Floating point performance issue

David Brown david.brown@hesbynett.no
Sat Dec 24 11:11:00 GMT 2011

On 23/12/11 21:02, Vincent Lefevre wrote:
> On 2011-12-20 22:52:12 +0100, David Brown wrote:
>> I understand what you are saying here - and I agree that it's very important
>> that any such choice is made clear and explicit.  But that's why a program's
>> makefile is part of its source code - compiler flags are an essential part
>> of the source.
> Very often there isn't a static makefile, for instance for all those
> programs built via the autotools: the compiler options are provided
> by the one who builds the program. Note that there has already been
> complaints because some program gave incorrect results due to the
> -ffast-math option provided by a 3rd-party (who didn't know that it
> shouldn't have been used for this program).
> BTW, I've found in my archives the following example I had posted:
> float x = 30.0;
> int main()
> {
>    if ( 90.0/x != 3.0)
>      abort();
>    return 0;
> }
> fails with -ffast-math (on x86).
> Note that more generally, depending on the application, one may be
> able to prove that the division is exact (e.g. when computing some
> determinant on simple data), so that the != should be perfectly safe
> in such a case.


I have read the rest of your post (and the next one) with interest - I'm 
just snipping here to save space.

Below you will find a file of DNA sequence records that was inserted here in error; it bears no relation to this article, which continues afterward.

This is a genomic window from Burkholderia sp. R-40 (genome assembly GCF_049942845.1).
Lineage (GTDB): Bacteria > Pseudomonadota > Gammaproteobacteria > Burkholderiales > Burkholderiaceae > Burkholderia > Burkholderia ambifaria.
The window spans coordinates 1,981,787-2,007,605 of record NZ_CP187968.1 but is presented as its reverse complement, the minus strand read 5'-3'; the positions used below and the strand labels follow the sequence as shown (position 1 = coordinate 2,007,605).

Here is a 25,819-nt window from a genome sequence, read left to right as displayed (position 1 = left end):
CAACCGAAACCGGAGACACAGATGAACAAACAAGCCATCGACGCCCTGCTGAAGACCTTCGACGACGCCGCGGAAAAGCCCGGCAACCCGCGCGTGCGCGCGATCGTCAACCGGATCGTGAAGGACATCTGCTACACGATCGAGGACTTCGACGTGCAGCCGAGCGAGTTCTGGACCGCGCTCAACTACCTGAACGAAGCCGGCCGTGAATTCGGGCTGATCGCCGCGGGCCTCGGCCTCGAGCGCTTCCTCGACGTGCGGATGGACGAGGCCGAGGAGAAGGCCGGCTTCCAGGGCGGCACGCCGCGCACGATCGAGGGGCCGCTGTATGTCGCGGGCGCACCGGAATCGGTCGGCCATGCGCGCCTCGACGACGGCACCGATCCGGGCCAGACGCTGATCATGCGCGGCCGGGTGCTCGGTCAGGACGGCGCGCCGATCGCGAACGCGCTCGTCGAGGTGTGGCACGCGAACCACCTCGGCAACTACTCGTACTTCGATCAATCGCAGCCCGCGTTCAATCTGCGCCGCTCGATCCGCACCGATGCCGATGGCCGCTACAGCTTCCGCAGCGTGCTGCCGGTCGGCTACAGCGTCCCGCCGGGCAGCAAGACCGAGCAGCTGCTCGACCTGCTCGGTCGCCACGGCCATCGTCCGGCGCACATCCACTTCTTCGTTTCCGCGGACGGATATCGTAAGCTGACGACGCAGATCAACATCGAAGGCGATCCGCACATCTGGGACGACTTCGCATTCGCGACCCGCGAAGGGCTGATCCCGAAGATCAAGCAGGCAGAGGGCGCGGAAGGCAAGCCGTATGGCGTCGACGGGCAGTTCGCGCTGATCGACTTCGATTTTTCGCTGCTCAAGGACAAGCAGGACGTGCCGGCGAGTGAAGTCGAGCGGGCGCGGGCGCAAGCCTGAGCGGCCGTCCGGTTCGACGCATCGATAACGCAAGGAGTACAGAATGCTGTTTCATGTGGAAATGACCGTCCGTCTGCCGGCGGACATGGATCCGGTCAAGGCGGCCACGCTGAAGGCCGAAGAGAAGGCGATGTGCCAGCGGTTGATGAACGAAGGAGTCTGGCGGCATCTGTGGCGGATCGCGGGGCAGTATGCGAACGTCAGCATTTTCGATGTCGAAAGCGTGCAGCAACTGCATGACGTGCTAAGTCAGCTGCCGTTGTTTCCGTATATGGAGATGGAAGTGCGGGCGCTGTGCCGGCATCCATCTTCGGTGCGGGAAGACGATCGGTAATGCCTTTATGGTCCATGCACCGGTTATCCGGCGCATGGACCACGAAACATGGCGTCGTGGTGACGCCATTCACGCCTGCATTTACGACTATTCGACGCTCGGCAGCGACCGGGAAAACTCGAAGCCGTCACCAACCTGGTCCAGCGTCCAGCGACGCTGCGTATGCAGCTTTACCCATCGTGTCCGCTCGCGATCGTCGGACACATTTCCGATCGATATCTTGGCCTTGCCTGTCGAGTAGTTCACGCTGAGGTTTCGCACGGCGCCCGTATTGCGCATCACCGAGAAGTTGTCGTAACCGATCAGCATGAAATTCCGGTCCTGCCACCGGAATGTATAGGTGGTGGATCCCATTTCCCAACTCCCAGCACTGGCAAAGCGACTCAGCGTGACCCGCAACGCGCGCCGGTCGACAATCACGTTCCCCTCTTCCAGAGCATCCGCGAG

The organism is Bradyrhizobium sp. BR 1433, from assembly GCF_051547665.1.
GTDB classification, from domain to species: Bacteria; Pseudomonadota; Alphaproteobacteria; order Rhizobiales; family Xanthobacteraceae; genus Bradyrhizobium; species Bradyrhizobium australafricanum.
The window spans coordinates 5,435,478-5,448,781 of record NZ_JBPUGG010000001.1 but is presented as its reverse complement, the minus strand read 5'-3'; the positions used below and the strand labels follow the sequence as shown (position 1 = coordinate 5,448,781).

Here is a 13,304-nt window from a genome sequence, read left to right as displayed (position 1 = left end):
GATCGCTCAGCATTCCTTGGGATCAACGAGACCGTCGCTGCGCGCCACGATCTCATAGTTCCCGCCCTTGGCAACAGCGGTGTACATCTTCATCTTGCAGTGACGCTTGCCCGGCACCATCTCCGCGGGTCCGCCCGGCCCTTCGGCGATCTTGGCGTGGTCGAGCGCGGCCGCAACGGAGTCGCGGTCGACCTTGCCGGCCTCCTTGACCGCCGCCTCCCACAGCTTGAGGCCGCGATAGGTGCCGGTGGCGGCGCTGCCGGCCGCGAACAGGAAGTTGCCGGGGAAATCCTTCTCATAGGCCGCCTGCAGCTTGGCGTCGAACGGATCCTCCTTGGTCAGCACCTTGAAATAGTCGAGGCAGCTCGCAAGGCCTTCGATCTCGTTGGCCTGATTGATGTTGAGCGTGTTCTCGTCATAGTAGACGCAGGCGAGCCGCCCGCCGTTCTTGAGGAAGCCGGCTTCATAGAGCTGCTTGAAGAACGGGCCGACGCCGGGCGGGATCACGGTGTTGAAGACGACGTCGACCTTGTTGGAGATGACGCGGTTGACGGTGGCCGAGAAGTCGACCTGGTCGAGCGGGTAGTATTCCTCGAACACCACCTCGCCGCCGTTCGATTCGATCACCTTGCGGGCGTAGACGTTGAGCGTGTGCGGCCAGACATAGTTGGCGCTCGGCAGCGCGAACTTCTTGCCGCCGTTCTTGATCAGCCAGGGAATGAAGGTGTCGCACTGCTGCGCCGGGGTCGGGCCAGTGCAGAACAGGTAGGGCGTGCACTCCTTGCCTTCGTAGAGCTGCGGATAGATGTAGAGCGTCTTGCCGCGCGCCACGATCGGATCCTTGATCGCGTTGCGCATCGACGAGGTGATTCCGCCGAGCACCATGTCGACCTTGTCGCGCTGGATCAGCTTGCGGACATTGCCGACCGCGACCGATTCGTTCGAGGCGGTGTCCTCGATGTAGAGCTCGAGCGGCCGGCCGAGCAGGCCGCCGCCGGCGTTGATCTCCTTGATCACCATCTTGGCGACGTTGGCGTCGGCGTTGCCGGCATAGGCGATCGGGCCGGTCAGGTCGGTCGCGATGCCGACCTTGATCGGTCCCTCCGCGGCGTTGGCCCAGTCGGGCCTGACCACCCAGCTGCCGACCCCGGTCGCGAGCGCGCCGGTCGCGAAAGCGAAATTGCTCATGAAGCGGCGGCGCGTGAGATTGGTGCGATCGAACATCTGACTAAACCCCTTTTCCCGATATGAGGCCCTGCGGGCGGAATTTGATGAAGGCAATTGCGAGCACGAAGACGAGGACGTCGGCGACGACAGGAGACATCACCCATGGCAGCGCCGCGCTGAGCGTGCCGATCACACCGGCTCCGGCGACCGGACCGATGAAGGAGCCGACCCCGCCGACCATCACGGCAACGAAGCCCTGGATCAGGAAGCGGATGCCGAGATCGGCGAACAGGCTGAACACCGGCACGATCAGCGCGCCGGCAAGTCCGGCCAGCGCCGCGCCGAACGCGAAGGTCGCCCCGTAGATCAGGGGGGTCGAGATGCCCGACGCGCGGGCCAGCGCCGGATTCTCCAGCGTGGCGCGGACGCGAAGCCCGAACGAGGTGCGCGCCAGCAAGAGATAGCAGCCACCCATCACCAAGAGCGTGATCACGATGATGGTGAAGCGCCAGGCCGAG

It's quite clear that we are seeing a very different range of programs 
using floating point, and a different range of problems or questions 
around them.  You see a much wider range than me - it makes sense that 
default flags, settings and warnings on the compiler are picked to do a 
reasonable job for such programs.

I work on a more restricted type of program (mostly embedded 
programming) where the rules are stricter.  For example, a makefile or 
other clear and unambiguous indication of compiler flags is a 
requirement.  In my work, the code you wrote above is bad code - it 
doesn't matter if the floating-point comparison turns out to be 
consistent when used, it's still wrong.  So to me, there are no "false 
positives" with something like -Wfloat-equal.  I want to be warned on 
anything that even smells like it could be "dodgy" code.

And (regarding other examples in your posts) if floating-point code 
depends on things like the order of calculations, it is also wrong - 
thus "-ffast-math" will not affect the correctness of the program, but 
will sometimes greatly improve the speed.

I don't think I'm alone in wishing that more programmers used stricter 
coding practices - a great many bugs that cause software users grief 
could have been found if the authors used their compilers' warning 
flags, and fixed their code appropriately.  It is true that this would 
sometimes mean changing code that is actually correct, but looks wrong 
to the compiler - that's part of the cost.  In many such situations, the 
code would also look questionable to humans, and should be changed anyway.

But I know full well that this is not going to change.  So the default 
settings of the compiler provide the safest possible code in the widest 
possible circumstances, and programmers like me can use the flags to get 
the features they want.

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